NM: One can debate whether that first period to which you refer was really one of freedom. Freedom is not only the absence of being in jail, just as it is always said that peace is not merely the absence of war. We went to jail- that long detention to which you refer- because of our struggle against the oppression, discrimination and exploitation of our people. That was not a state of freedom. In fact no black South African could be said to have been free in those circumstances and times. One cannot therefore compare two periods of freedom.

The freedom for which [we] struggled all our lives and for which so many people over so many decades sacrificed, was a state in which all people would have the opportunities to optimally realize their human potential; where human solidarity and human caring would be supreme values; where human dignity and equality would be primary values.

I am confident that democratic South Africa, the state of freedom for which we struggled, aspires towards those values and goals.

LK: Your confinement represented a period spanning 27 years, often under appalling conditions, how did you sustain yourself throughout this lengthy imprisonment?

NM: One’s imprisonment was never only, or even primarily, the fate of an individual. The acts that led up to arrest and imprisonment were not individually inspired deeds but the collectively planned conduct of an organization and movement representative of the masses of the people. Our presence in prison was that of a collective of comrades. Mentally and spiritually we supported one another and were collectively sustained by the knowledge that we were there on behalf of the people. Of course one had to cope as an individual but that was made infinitely easier by the knowledge that we were acting for a moral cause.

LK: As the 21st century opens to the trauma of one of the most conflicted eras of ideological and political differences, what do you consider greatest roadblocks for peace today?

NM: At the end of the Second World War the world placed its faith in the international multi-lateral organs to ensure that conflicts were resolved through peaceful means. It was hoped that a New World order of democracy and equality between nations could be developed and that the multilateral organs would take developmental issues seriously so that dissent and conflict would not fester amongst the poor and the weak across the globe.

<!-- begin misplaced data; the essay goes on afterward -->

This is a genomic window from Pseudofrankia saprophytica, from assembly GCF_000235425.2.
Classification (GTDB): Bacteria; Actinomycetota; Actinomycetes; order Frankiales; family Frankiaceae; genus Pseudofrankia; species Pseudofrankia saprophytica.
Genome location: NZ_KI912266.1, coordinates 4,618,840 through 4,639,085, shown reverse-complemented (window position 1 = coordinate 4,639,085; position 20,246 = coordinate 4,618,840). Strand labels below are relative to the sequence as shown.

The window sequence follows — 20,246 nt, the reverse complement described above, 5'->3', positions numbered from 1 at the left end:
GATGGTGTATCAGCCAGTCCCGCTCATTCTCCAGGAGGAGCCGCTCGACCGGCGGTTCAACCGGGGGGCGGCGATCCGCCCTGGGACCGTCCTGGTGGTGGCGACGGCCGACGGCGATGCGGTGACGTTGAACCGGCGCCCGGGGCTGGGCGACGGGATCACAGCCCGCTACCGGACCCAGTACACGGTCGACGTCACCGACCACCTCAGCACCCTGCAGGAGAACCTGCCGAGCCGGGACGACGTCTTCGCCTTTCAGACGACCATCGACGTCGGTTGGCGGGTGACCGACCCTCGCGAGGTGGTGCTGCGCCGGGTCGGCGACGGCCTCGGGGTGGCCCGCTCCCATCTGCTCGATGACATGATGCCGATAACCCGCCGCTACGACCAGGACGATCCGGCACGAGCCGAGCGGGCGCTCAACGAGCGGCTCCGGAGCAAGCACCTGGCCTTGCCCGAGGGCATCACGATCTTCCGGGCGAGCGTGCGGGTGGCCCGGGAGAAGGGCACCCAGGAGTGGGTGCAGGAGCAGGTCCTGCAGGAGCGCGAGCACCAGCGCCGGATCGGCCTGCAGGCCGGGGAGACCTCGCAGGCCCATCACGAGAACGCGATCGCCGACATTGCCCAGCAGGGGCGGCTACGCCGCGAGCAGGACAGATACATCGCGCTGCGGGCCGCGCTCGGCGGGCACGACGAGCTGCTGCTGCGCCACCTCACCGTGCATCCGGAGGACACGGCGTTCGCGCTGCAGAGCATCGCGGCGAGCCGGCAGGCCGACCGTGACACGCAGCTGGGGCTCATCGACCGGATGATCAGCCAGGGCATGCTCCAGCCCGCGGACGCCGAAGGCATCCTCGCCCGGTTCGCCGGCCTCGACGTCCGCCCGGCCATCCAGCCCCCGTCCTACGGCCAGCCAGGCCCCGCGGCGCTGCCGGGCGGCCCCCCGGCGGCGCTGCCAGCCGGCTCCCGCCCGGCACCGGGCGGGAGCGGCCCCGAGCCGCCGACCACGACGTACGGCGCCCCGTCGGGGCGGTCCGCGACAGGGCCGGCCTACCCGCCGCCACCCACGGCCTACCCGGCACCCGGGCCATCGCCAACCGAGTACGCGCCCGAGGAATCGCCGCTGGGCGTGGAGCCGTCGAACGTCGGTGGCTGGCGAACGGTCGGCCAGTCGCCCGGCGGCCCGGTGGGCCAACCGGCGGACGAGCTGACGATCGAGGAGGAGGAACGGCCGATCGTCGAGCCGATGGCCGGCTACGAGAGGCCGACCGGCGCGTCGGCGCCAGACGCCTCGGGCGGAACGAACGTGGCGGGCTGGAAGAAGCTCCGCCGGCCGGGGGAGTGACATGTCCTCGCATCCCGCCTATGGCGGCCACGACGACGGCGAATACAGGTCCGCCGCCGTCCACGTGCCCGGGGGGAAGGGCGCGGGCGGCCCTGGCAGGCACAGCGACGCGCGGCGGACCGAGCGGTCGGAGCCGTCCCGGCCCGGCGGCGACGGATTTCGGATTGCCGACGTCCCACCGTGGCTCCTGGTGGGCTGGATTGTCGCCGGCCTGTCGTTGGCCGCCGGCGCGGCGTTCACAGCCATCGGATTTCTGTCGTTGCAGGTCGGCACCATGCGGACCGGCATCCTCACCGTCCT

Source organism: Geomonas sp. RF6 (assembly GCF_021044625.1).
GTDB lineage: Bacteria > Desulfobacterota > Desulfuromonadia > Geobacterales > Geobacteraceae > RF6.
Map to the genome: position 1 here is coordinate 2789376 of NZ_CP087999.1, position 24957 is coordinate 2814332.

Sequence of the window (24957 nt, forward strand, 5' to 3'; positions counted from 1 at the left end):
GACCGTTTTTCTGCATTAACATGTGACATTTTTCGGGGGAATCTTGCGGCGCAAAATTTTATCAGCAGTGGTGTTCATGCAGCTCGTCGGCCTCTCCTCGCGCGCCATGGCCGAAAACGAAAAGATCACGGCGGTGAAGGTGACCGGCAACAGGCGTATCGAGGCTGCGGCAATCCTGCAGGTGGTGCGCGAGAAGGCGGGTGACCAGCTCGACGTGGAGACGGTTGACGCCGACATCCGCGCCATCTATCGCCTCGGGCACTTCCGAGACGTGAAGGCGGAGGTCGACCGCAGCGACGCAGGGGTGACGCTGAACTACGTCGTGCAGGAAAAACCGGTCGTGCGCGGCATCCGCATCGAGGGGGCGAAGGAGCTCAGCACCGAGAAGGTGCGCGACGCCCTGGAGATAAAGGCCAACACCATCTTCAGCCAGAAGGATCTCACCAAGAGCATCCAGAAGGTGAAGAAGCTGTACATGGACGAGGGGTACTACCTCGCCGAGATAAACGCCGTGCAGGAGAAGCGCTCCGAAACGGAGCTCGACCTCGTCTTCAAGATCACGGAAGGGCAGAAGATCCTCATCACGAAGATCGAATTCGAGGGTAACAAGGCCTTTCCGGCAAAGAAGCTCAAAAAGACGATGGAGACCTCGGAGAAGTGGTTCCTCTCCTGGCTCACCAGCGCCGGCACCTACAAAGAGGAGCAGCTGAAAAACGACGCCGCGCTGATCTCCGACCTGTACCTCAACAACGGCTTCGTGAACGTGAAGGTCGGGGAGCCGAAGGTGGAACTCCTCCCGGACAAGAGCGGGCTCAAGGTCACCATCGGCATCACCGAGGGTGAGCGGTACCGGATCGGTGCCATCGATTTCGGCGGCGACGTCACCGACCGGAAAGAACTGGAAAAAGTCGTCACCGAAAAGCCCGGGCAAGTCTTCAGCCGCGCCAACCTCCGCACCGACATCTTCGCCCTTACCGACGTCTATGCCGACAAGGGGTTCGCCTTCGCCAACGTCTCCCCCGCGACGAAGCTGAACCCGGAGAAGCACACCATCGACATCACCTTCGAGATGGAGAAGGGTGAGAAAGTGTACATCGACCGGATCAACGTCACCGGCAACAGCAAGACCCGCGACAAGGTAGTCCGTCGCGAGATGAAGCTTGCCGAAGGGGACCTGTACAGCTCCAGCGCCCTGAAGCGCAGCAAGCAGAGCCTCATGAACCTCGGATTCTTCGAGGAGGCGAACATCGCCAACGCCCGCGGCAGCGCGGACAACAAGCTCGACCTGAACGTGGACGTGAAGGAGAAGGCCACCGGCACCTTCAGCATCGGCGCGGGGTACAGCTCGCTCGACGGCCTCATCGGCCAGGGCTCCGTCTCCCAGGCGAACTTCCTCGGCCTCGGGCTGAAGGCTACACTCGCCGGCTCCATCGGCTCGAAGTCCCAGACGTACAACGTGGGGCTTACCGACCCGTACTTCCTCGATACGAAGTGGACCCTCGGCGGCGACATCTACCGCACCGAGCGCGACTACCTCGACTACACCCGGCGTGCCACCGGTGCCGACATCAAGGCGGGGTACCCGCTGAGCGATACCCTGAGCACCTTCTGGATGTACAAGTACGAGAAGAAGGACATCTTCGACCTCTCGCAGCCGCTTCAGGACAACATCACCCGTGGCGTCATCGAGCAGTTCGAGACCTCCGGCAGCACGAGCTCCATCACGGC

That has unfortunately not happened, or not happened sufficiently. The multi-lateral organizations have too often become the tools for the interests of the rich and powerful. The tragedy of Iraq is but one example of the folly of undermining multilateralism.

We must return to the belief on which the United Nations was founded; that all conflicts should be settled through peaceful means and through the various multilateral organizations. This would include conflict prevention where we observe conflict to be developing.

LK: Although the origins of the South African transformation were revolution based, ultimately the transfer of power was accomplished peacefully “through cooperation and the discouragement of violence”. What can be used from the South African example as a roadmap to peace?

NM: We must be careful not to project our unique circumstances too much on other situations. People can often take offense at what may be perceived as South African arrogance if we were to do that. I always took great care in mediation, like for example in Burundi, not to refer to South Africa as a model.

(Authors note; In October 2002, a summit meeting took place in Tanzania, in effort to resolve the decade-old conflict in Burundi, estimated to have claimed more than 250,000 lives. Nelson Mandela attended this summit in the capacity of Facilitator to ensure that necessary decisions were taken to end the violent conflict and adopt a permanent ceasefire.)

What we did, however, demonstrate is that people have the capacity to put reason above emotion even in the seemingly most intractable situations of conflict. Our leaders confounded all the predictions of doom by sitting down to negotiate a peaceful settlement of our differences. If we could do that, it should be possible in other situations as well.

LK: What are your hopes for South Africa’s future? Are you optimistic?

NM: I am very optimistic about the future of South Africa. To have overcome our historic differences and to have established so firmly within one decade the foundations of a healthy non-racial democracy speak for itself about the future of this country. We have one of the most admired democratic constitutions, the organs of democracy are functioning, our economy is brilliantly managed, basic services are steadily being brought to people, and the future looks good. Of course, the challenges of development remain enormous, but we have the human and material wherewithal to tackle these.


Lorie Karnath is an avid explorer, adventurer, author who has canvased the globe in search of answers to elusive questions.  Most recently she served for three terms as the 37th president of The Explorers Club only the second woman in the club’s 108 year history to be elected.



One comment

  1. It is brilliant how this conversation/interview brings out the parallel ideas of individuals in society being able to MEET equally, with the idea of nations being able to MEET multi laterally [hint especially @ the UN]. As Mandela is saying, meeting is always better than conflict. It is the necessary step. However there is the sense of caution: arrangements between people and countries can be very conflicted and brutal. One of our planets greatest diplomatic and activist leaders, and still among us.